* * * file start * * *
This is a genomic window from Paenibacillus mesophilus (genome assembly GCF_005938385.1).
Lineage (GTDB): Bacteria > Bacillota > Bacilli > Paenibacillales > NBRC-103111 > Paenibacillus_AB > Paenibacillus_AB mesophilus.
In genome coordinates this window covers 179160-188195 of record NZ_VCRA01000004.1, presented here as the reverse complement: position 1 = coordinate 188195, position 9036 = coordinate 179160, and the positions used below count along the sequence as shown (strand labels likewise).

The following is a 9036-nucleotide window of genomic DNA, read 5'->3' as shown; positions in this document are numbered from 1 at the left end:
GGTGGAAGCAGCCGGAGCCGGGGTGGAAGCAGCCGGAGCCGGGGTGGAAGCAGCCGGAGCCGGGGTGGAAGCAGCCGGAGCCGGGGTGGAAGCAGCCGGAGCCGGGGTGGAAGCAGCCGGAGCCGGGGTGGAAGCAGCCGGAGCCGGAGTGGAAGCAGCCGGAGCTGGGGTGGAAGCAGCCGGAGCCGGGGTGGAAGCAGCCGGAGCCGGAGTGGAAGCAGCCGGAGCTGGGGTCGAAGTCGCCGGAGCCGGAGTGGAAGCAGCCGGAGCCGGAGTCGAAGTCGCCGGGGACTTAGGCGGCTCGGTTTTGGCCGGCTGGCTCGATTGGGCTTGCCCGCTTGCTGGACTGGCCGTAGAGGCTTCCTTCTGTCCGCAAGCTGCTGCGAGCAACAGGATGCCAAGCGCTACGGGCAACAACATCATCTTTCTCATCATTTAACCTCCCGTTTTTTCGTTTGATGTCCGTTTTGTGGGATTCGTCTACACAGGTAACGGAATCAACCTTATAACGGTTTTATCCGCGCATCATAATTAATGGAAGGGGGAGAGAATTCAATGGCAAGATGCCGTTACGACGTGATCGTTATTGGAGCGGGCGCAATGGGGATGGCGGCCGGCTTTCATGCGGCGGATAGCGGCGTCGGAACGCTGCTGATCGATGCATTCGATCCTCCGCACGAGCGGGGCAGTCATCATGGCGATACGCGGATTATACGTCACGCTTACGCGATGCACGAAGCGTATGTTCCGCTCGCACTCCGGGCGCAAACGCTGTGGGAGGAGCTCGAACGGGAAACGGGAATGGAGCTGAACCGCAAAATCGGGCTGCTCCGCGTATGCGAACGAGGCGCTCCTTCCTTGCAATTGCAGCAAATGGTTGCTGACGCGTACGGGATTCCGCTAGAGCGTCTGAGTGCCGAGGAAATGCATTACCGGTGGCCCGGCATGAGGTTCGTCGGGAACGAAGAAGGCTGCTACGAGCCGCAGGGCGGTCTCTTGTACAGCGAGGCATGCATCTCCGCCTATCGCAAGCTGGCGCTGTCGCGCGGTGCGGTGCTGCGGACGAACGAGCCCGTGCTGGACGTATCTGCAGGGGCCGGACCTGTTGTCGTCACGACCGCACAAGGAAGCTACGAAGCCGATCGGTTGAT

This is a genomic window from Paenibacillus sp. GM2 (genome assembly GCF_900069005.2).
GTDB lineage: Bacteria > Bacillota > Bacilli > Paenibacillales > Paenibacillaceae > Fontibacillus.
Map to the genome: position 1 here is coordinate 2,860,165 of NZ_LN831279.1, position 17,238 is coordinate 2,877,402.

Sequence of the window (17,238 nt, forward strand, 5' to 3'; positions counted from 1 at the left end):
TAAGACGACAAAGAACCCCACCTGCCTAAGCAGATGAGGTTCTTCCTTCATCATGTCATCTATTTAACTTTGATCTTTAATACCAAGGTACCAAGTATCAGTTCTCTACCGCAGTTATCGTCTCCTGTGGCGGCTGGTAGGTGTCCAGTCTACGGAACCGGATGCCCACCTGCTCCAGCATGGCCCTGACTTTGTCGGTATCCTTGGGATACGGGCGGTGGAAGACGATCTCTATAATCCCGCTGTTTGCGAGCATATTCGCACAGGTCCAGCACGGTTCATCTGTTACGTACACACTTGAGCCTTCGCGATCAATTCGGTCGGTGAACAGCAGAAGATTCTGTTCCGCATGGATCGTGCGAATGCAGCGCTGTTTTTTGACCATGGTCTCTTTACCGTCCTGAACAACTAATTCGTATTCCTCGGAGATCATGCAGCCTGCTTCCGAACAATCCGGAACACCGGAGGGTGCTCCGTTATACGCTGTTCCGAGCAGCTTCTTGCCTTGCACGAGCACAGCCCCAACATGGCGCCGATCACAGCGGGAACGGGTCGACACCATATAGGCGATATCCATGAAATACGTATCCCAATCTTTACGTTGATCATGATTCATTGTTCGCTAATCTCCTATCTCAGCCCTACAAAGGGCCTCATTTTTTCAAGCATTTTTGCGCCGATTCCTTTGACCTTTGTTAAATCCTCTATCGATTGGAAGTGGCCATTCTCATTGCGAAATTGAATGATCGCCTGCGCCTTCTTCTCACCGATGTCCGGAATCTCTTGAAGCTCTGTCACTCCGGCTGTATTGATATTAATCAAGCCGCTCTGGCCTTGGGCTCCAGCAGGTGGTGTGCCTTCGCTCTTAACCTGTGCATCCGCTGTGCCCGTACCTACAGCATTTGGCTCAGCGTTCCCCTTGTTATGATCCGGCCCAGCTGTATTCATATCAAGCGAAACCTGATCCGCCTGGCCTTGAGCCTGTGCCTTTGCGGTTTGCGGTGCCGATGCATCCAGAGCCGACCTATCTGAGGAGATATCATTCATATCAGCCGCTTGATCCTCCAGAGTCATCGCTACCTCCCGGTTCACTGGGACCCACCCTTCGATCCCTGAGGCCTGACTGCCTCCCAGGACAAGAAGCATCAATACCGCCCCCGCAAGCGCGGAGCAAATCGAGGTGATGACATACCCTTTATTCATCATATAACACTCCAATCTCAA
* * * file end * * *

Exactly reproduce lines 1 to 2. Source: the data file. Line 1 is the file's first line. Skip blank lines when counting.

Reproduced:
This is a genomic window from Paenibacillus mesophilus (genome assembly GCF_005938385.1).
Lineage (GTDB): Bacteria > Bacillota > Bacilli > Paenibacillales > NBRC-103111 > Paenibacillus_AB > Paenibacillus_AB mesophilus.